In my previous post I discussed the tragedy of the getBoundingClientRect() method and its different implementations. Reader Jose Jeria pointed out that Opera 9.5 has implemented the method as well and has used the Firefox method of originating at (0,0). Distraught over the need to use browser detection for a cross-browser solution, I started playing around a bit and came up with a solution that works in Internet Explorer 7, Firefox 3, and Opera 9.5.

The solution hinges on the fact that IE7 reports the position of document.documentElement at (2,2), whereas the other browsers report it at the expected (0,0). In that case, you can check these coordinates and figure out what to do. For example:

function getBoundingClientRect(element){
    if (typeof arguments.callee.offset != "number"){
        arguments.callee.offset = -document.documentElement.getBoundingClientRect().top;
    }

    var rect = element.getBoundingClientRect();
    var offset = arguments.callee.offset;

    return {
        left: rect.left + offset,
        right: rect.right + offset,
        top: rect.top + offset,
        bottom: rect.bottom + offset
    };
}

The theory behind this function is that it checks the location of document.documentElement only once, the first time it’s called, and stores an offset value on the function itself. That offset value will be 0 for Firefox/Opera and -2 for IE7. All of the dimensions are augmented by this offset before being returned. This works great…unless you’re using IE6.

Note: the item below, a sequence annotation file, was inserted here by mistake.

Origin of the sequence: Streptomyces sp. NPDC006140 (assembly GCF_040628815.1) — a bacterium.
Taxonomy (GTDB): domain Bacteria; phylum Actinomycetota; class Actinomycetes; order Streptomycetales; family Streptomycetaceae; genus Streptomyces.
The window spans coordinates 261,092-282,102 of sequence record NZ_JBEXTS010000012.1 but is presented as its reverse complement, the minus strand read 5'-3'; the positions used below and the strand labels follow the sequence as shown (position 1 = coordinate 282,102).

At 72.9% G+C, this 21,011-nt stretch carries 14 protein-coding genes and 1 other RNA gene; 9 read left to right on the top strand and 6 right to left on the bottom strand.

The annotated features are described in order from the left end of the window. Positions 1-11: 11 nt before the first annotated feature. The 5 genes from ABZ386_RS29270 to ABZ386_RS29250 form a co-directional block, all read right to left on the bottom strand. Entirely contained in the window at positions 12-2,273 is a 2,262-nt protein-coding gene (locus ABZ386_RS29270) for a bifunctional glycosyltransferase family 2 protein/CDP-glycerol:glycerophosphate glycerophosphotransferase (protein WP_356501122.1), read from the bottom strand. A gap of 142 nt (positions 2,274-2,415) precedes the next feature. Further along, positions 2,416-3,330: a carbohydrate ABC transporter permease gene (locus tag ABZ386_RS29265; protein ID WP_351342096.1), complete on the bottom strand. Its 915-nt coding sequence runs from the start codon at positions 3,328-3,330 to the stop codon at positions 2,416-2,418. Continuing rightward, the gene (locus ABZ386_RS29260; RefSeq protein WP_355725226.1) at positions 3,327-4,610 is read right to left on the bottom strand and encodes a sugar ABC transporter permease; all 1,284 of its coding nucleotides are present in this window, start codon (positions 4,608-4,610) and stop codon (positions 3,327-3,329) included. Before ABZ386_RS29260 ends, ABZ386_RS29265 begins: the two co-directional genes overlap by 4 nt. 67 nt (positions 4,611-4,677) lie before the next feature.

IE6 returns (0,0) as the coordinates of document.documentElement in both standards mode and quirks mode…which makes no sense because an element absolutely positioned to (0,0) returns (2,2) from getBoundingClientRect(). So my initial test is obviously not optimal. However, since I know that an absolutely positioned element at (0,0) returns (2,2), I can create a new element, position it there, and check the reported coordinates:

function getBoundingClientRect(element){
    if (typeof arguments.callee.offset != "number"){
        var temp = document.createElement("div");
        temp.style.cssText = "position:absolute;top:0;left:0";
        document.body.appendChild(temp);
        arguments.callee.offset = -temp.getBoundingClientRect().top;
        document.body.removeChild(temp);
        temp = null;
    }

    var rect = element.getBoundingClientRect();
    var offset = arguments.callee.offset;

    return {
        left: rect.left + offset,
        right: rect.right + offset,
        top: rect.top + offset,
        bottom: rect.bottom + offset
    };
}

I have to say right off the bat that hate this solution. The idea that you need to create an element, measure it, and then destroy it really feels dirty to me. However, this solution does work in all browsers I tested and it only does that initial calculation once, so it’s not a recurring performance hit. Technically, this qualifies as quirks detection but true browser detection would be less expensive.

Side note: Firefox has supported getBoxObjectFor() for a while, but it’s going to removed in future versions. This method was intended for use in XUL only and only leaked into HTML world due to a poorly constructed class hierarchy.

Disclaimer: Any viewpoints and opinions expressed in this article are those of Nicholas C. Zakas and do not, in any way, reflect those of my employer, my colleagues, Wrox Publishing, O'Reilly Publishing, or anyone else. I speak only for myself, not for them.

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